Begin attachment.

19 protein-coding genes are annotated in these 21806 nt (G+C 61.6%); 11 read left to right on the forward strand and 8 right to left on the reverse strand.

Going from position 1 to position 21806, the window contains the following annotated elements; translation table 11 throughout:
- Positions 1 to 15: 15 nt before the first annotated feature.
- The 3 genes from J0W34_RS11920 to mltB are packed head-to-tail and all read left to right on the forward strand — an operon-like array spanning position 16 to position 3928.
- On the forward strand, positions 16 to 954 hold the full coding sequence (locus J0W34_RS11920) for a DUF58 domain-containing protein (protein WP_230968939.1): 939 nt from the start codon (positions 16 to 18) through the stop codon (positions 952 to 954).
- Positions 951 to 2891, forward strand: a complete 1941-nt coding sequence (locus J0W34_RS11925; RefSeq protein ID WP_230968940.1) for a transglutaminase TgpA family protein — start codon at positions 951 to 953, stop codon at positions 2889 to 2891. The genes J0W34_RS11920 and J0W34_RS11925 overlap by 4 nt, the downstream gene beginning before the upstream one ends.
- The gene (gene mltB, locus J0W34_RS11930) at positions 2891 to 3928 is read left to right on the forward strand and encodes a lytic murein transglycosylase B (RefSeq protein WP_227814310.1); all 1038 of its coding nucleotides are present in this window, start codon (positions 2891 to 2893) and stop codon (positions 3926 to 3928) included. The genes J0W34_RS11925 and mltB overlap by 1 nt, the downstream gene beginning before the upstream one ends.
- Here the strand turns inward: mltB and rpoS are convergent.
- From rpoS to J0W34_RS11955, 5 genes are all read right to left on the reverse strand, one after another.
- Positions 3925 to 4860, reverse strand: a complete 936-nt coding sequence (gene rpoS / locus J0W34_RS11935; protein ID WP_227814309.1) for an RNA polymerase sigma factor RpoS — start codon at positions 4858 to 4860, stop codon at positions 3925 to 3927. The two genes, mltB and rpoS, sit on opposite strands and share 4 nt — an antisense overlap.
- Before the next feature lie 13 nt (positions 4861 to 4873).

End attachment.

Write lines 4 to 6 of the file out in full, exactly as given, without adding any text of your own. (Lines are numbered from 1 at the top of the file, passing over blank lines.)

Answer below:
- The 3 genes from J0W34_RS11920 to mltB are packed head-to-tail and all read left to right on the forward strand — an operon-like array spanning position 16 to position 3928.
- On the forward strand, positions 16 to 954 hold the full coding sequence (locus J0W34_RS11920) for a DUF58 domain-containing protein (protein WP_230968939.1): 939 nt from the start codon (positions 16 to 18) through the stop codon (positions 952 to 954).
- Positions 951 to 2891, forward strand: a complete 1941-nt coding sequence (locus J0W34_RS11925; RefSeq protein ID WP_230968940.1) for a transglutaminase TgpA family protein — start codon at positions 951 to 953, stop codon at positions 2889 to 2891. The genes J0W34_RS11920 and J0W34_RS11925 overlap by 4 nt, the downstream gene beginning before the upstream one ends.